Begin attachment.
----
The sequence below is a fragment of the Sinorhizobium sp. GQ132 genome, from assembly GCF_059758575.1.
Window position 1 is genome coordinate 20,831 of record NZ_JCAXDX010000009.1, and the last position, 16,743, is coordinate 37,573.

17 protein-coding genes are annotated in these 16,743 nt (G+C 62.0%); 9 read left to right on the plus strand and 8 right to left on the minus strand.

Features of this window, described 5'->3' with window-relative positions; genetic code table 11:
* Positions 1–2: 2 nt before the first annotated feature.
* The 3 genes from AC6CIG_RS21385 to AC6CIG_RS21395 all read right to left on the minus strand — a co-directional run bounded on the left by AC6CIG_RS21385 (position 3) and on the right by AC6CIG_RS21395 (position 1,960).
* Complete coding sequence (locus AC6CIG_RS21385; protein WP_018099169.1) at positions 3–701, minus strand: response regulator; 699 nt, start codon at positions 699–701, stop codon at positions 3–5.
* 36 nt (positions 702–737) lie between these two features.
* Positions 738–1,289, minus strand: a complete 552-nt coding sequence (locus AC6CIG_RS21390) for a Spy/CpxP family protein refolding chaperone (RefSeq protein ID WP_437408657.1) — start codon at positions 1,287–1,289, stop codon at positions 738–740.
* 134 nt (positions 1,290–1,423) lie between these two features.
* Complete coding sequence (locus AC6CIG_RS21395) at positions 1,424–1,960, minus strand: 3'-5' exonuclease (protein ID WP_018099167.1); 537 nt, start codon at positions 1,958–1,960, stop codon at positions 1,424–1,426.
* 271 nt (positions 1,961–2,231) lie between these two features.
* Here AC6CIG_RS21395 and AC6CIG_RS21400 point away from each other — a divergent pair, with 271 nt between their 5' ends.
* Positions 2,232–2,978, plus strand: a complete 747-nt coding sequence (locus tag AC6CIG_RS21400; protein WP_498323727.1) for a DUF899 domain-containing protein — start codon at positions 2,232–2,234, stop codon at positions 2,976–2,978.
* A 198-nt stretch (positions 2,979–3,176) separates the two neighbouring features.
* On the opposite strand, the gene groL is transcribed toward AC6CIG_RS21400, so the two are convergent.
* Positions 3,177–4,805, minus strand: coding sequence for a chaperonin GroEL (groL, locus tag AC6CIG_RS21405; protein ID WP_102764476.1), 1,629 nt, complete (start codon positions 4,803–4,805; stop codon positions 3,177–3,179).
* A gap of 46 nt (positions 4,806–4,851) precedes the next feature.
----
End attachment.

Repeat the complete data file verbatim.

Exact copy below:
The sequence below is a fragment of the Sinorhizobium sp. GQ132 genome, from assembly GCF_059758575.1.
Window position 1 is genome coordinate 20,831 of record NZ_JCAXDX010000009.1, and the last position, 16,743, is coordinate 37,573.

17 protein-coding genes are annotated in these 16,743 nt (G+C 62.0%); 9 read left to right on the plus strand and 8 right to left on the minus strand.

Features of this window, described 5'->3' with window-relative positions; genetic code table 11:
* Positions 1–2: 2 nt before the first annotated feature.
* The 3 genes from AC6CIG_RS21385 to AC6CIG_RS21395 all read right to left on the minus strand — a co-directional run bounded on the left by AC6CIG_RS21385 (position 3) and on the right by AC6CIG_RS21395 (position 1,960).
* Complete coding sequence (locus AC6CIG_RS21385; protein WP_018099169.1) at positions 3–701, minus strand: response regulator; 699 nt, start codon at positions 699–701, stop codon at positions 3–5.
* 36 nt (positions 702–737) lie between these two features.
* Positions 738–1,289, minus strand: a complete 552-nt coding sequence (locus AC6CIG_RS21390) for a Spy/CpxP family protein refolding chaperone (RefSeq protein ID WP_437408657.1) — start codon at positions 1,287–1,289, stop codon at positions 738–740.
* 134 nt (positions 1,290–1,423) lie between these two features.
* Complete coding sequence (locus AC6CIG_RS21395) at positions 1,424–1,960, minus strand: 3'-5' exonuclease (protein ID WP_018099167.1); 537 nt, start codon at positions 1,958–1,960, stop codon at positions 1,424–1,426.
* 271 nt (positions 1,961–2,231) lie between these two features.
* Here AC6CIG_RS21395 and AC6CIG_RS21400 point away from each other — a divergent pair, with 271 nt between their 5' ends.
* Positions 2,232–2,978, plus strand: a complete 747-nt coding sequence (locus tag AC6CIG_RS21400; protein WP_498323727.1) for a DUF899 domain-containing protein — start codon at positions 2,232–2,234, stop codon at positions 2,976–2,978.
* A 198-nt stretch (positions 2,979–3,176) separates the two neighbouring features.
* On the opposite strand, the gene groL is transcribed toward AC6CIG_RS21400, so the two are convergent.
* Positions 3,177–4,805, minus strand: coding sequence for a chaperonin GroEL (groL, locus tag AC6CIG_RS21405; protein ID WP_102764476.1), 1,629 nt, complete (start codon positions 4,803–4,805; stop codon positions 3,177–3,179).
* A gap of 46 nt (positions 4,806–4,851) precedes the next feature.